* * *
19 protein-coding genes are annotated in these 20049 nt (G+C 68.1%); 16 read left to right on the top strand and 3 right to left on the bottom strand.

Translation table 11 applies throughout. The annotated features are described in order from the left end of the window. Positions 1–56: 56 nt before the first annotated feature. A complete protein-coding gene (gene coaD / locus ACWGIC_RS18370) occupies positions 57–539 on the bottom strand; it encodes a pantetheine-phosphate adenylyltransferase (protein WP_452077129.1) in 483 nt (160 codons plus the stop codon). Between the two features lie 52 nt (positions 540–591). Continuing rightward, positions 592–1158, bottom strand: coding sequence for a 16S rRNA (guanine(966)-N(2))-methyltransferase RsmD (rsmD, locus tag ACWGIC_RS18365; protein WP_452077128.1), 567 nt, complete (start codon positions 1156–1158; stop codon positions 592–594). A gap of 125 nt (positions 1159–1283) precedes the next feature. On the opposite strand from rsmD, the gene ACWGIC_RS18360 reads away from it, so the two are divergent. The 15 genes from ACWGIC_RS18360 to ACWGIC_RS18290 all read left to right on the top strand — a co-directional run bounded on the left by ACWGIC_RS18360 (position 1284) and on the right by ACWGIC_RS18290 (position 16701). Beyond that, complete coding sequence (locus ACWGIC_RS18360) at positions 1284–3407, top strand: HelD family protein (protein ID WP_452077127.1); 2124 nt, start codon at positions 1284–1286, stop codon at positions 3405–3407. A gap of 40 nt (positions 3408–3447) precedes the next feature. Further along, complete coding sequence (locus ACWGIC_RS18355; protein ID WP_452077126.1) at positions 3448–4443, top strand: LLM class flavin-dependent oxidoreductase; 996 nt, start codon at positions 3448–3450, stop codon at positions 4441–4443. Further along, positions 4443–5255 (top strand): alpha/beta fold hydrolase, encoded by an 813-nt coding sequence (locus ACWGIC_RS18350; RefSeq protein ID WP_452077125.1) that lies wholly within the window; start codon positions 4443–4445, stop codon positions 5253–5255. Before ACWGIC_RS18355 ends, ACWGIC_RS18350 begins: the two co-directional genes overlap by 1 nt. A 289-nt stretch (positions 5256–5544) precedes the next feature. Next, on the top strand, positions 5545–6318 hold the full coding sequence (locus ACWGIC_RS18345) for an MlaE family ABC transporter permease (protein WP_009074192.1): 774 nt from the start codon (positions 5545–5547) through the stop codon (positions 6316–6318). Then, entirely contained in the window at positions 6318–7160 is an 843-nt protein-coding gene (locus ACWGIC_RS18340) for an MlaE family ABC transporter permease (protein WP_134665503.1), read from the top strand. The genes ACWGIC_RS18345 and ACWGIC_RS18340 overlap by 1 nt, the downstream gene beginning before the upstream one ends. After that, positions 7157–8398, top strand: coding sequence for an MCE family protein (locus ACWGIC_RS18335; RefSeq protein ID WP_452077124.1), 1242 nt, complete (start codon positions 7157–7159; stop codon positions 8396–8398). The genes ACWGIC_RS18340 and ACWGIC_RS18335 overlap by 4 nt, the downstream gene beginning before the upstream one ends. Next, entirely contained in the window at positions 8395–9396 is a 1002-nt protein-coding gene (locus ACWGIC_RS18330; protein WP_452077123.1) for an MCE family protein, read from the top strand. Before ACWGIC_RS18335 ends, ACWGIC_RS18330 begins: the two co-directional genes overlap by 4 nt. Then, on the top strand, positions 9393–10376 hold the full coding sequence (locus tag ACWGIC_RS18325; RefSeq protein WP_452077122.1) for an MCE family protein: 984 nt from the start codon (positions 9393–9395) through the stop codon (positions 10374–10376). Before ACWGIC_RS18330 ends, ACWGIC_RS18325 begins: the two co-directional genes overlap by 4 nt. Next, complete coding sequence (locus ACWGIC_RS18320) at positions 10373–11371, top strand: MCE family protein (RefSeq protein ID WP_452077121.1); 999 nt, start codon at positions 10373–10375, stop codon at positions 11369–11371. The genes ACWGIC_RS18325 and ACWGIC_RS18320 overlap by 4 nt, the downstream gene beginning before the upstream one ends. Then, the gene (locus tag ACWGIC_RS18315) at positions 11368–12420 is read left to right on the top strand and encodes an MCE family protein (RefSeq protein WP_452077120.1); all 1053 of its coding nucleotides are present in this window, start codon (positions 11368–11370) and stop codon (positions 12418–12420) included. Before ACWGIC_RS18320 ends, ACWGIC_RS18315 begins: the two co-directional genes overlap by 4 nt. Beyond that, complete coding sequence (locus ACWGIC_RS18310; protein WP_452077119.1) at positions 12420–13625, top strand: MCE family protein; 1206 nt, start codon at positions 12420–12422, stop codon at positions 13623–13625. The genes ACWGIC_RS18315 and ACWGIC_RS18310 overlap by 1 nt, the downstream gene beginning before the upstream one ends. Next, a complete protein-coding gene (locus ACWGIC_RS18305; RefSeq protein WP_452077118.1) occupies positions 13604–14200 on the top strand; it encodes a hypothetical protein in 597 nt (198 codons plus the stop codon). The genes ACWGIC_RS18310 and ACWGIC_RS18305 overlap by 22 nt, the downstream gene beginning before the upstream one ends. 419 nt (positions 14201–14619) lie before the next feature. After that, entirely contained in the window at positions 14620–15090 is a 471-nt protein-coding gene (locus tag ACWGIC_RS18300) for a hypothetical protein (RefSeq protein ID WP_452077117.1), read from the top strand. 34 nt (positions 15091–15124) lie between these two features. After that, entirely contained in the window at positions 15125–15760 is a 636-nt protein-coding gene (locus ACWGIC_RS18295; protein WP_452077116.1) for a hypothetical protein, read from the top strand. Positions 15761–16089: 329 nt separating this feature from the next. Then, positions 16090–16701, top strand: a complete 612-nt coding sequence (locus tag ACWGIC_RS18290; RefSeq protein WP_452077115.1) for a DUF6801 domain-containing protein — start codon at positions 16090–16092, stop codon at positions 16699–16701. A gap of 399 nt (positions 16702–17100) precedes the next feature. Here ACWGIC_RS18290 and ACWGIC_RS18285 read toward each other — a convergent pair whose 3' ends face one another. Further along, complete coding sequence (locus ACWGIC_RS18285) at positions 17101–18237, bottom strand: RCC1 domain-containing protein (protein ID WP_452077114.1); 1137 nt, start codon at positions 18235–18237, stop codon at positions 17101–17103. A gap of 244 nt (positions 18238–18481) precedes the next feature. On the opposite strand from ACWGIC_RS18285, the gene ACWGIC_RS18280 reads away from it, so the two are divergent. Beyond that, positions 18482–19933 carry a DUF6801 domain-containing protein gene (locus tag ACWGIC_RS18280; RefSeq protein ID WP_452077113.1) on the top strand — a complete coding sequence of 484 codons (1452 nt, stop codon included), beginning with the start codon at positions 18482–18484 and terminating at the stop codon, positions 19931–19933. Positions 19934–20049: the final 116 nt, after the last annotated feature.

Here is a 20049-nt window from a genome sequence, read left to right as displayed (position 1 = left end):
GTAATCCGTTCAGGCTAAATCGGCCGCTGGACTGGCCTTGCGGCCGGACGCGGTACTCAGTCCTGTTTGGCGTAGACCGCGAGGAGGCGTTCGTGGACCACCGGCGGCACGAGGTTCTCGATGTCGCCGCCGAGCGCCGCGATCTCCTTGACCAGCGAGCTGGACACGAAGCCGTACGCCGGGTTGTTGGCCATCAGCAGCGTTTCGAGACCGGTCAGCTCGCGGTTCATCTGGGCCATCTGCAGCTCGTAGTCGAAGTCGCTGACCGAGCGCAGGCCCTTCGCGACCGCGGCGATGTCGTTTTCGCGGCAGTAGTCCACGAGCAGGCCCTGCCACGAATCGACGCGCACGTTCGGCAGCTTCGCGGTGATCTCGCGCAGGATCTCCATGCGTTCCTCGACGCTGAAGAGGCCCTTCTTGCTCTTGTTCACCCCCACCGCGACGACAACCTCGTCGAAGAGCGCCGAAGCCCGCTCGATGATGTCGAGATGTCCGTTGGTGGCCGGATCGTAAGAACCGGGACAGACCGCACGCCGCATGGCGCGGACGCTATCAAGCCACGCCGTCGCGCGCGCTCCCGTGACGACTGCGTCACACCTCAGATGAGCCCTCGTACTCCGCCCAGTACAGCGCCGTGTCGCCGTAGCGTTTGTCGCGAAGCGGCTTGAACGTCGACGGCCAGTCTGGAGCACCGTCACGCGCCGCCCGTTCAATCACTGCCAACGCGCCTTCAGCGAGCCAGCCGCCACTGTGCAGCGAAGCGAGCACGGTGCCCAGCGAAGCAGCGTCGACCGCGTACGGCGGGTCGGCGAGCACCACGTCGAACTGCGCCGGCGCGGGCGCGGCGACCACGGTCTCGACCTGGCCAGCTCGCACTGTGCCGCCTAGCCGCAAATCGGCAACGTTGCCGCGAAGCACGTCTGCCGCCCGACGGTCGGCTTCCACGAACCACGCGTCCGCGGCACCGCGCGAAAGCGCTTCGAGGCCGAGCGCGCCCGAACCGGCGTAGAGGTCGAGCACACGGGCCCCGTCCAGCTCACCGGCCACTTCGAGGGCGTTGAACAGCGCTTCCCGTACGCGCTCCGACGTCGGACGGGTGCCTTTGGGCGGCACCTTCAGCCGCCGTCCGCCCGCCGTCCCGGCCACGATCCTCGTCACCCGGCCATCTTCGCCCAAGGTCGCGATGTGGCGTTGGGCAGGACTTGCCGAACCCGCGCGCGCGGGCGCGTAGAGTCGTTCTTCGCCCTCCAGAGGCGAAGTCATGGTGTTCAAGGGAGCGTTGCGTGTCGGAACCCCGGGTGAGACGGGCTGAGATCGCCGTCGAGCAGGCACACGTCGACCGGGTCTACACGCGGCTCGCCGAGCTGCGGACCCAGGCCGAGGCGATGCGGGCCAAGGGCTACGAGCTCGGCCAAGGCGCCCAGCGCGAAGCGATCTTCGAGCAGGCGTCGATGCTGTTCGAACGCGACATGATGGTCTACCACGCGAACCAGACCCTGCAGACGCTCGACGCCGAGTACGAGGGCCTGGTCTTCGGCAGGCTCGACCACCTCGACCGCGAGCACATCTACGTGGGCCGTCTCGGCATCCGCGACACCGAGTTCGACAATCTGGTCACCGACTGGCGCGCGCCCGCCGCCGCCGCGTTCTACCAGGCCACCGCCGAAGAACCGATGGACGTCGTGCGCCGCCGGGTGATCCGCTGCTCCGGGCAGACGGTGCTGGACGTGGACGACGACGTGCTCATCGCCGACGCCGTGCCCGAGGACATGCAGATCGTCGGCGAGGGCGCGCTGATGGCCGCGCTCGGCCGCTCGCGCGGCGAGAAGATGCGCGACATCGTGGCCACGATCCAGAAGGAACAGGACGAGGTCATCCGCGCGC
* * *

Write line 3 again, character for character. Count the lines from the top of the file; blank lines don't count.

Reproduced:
Here is a 20049-nt window from a genome sequence, read left to right as displayed (position 1 = left end):